Multiple U.S. states are currently investigating both Hyundai and Kia for potentially unfair and deceptive acts related to hundreds of reported vehicle fires.
The two automakers have recalled more than 2.3 million vehicles since 2015 in order to address various engine fire risks, whereas back in November, federal prosecutors had launched a criminal investigation into the South Korean brands to determine if specific recalls linked to engine defects had been executed properly.
“We are aware of multiple fires involving Connecticut vehicles, including some allegedly already repaired through the recall process. This is a serious matter, and we are moving aggressively and responsibly to uncover the facts and to ensure accountability,” said Connecticut Attorney General William Tong in a statement.
In 2015, Hyundai recalled 470,000 Sonata sedans in the U.S., arguing that engine failure would result in a vehicle stall. However, Kia did not recall its own vehicles that shared the Sonata’s Theta II power unit until March 2017, when 618,000 Optima, Sorento and Sportage models were called back – along with more Sonatas and Santa Fe Sport crossovers.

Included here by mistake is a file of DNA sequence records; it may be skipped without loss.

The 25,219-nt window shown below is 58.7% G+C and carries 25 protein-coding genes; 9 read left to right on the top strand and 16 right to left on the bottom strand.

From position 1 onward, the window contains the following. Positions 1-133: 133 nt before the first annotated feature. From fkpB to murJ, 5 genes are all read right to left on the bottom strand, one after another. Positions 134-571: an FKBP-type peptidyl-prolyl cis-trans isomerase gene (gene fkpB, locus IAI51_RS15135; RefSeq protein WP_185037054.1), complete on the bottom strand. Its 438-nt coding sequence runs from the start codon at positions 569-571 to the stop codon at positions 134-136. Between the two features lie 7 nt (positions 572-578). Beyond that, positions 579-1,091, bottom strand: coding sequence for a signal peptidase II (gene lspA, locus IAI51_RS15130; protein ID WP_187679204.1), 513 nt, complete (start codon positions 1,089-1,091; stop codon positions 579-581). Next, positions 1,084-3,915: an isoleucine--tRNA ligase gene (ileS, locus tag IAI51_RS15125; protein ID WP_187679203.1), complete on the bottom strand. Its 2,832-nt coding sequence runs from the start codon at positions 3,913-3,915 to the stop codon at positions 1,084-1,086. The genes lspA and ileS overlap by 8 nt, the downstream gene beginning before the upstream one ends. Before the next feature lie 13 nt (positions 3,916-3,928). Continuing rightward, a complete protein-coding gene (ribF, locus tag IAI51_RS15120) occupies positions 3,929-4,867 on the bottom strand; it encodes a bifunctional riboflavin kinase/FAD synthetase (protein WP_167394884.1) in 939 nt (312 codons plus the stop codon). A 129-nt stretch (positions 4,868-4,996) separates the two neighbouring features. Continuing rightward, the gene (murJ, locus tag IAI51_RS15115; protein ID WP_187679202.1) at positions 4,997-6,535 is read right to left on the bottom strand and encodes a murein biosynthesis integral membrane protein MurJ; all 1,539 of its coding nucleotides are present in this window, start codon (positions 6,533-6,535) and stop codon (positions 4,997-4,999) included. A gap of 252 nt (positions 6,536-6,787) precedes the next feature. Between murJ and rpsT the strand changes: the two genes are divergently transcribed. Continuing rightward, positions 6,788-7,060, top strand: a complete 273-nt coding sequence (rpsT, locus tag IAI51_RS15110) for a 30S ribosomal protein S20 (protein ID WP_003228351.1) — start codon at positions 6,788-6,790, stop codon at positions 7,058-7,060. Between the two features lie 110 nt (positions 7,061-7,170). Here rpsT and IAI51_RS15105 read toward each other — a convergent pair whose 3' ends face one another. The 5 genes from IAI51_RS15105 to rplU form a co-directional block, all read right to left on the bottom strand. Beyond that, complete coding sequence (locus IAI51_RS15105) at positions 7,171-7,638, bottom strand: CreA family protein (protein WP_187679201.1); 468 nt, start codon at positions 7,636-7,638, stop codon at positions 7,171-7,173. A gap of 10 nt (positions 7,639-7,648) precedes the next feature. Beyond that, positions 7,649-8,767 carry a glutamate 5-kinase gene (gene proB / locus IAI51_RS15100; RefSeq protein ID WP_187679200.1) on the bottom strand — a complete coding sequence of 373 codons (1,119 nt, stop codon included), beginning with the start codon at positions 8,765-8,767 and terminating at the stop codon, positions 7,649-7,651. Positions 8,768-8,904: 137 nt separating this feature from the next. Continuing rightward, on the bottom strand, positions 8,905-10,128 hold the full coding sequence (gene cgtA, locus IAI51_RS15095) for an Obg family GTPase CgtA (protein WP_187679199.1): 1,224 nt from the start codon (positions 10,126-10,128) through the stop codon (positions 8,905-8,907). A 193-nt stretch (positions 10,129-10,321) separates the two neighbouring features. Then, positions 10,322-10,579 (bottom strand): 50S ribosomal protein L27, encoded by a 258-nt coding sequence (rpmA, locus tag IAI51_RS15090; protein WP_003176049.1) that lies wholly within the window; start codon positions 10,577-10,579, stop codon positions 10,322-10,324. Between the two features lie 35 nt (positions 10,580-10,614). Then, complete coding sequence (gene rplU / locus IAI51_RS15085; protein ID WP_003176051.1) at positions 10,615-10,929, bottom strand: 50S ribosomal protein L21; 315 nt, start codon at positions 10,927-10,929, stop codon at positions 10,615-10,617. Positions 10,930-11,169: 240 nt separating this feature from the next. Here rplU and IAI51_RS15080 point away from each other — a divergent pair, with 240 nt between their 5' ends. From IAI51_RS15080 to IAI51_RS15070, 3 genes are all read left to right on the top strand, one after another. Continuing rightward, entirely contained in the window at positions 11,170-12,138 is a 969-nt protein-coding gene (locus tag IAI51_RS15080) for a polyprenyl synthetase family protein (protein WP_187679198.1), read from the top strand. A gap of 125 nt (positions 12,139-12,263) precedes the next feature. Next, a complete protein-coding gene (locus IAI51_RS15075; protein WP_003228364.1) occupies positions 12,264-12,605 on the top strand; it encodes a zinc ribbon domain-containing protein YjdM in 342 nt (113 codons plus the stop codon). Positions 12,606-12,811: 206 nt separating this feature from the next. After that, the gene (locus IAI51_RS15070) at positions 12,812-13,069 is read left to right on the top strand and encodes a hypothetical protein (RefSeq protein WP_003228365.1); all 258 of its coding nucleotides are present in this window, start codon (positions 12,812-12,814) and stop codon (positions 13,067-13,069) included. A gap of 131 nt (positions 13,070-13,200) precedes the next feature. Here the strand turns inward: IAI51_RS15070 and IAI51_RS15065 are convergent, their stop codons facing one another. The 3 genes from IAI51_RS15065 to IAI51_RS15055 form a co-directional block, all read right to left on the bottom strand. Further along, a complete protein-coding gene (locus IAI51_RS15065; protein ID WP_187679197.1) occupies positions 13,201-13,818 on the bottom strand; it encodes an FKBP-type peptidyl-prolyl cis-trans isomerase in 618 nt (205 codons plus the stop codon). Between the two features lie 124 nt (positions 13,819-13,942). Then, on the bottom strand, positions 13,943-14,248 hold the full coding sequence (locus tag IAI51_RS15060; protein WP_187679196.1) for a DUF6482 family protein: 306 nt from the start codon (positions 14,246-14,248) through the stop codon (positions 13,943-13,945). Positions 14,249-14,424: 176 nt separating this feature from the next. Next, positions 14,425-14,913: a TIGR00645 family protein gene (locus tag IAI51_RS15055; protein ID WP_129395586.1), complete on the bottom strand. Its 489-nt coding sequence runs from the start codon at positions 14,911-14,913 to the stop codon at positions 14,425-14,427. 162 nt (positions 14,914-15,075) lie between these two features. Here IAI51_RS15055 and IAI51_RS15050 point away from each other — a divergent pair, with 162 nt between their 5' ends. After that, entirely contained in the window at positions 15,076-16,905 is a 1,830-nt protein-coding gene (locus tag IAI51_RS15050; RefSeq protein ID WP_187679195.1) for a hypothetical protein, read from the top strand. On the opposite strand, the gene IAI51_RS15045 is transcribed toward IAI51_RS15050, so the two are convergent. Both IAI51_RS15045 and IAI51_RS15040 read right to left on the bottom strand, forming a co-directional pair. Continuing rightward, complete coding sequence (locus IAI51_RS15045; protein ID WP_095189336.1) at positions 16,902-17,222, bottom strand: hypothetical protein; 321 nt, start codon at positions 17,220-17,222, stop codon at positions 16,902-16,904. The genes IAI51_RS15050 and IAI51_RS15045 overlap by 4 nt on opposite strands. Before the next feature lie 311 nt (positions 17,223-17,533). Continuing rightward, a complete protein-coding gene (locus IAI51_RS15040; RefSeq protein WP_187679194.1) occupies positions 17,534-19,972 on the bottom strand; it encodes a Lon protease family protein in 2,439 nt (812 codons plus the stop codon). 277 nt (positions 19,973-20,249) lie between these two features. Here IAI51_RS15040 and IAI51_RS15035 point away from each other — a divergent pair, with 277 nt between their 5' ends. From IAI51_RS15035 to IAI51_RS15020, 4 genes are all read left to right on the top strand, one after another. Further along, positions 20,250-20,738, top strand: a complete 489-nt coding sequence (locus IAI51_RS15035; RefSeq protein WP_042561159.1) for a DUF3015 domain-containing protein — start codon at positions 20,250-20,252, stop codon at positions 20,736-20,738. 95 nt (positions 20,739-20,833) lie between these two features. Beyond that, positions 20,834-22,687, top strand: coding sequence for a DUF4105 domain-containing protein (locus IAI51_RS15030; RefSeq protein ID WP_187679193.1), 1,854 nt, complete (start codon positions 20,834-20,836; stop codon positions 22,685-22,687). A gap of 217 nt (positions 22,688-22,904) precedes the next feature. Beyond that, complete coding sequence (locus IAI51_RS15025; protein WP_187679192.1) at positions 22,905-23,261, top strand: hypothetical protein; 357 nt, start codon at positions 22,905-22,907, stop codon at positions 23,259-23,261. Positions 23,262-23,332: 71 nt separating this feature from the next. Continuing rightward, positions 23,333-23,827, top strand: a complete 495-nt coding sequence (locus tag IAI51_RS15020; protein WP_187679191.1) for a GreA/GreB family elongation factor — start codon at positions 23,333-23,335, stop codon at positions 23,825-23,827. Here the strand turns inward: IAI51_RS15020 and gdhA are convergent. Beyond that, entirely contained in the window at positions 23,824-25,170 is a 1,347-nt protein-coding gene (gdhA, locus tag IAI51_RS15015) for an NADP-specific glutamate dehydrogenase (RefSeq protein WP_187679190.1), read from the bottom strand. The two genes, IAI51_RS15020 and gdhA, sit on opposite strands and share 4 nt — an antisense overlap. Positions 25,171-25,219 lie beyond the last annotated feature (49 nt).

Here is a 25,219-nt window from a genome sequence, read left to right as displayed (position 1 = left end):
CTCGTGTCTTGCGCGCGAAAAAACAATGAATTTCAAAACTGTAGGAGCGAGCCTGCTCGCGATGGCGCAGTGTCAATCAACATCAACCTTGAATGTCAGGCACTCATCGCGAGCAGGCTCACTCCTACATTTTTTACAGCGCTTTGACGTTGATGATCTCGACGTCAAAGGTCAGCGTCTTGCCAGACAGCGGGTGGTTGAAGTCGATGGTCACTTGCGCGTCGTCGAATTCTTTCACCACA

Last month, the Center for Auto Safety told Congress that Hyundai and Kia must recall more vehicles at risk of fires after reports of 300 such incidents taking place without there being a collision. Earlier this week, Sen. Richard Blumenthal, D-Conn, asked the NHTSA to launch a safety defect investigation into Hyundai and Kia vehicles equipped with the previously-mentioned Theta II engine, and order an immediate recall, reports Autonews.
Hyundai has put out an official statement saying that it is “fully cooperating with the government in this matter, and is committed to providing American motorists with safe, high quality, efficient and affordable vehicles.” The automaker added that it “has made numerous improvements to our engine manufacturing, and has enhanced our customer service efforts to address every single impacted customer.”
Kia has yet to offer a comment and a spokeswoman for the Connecticut attorney general declined to say how many states are currently involved in this investigation.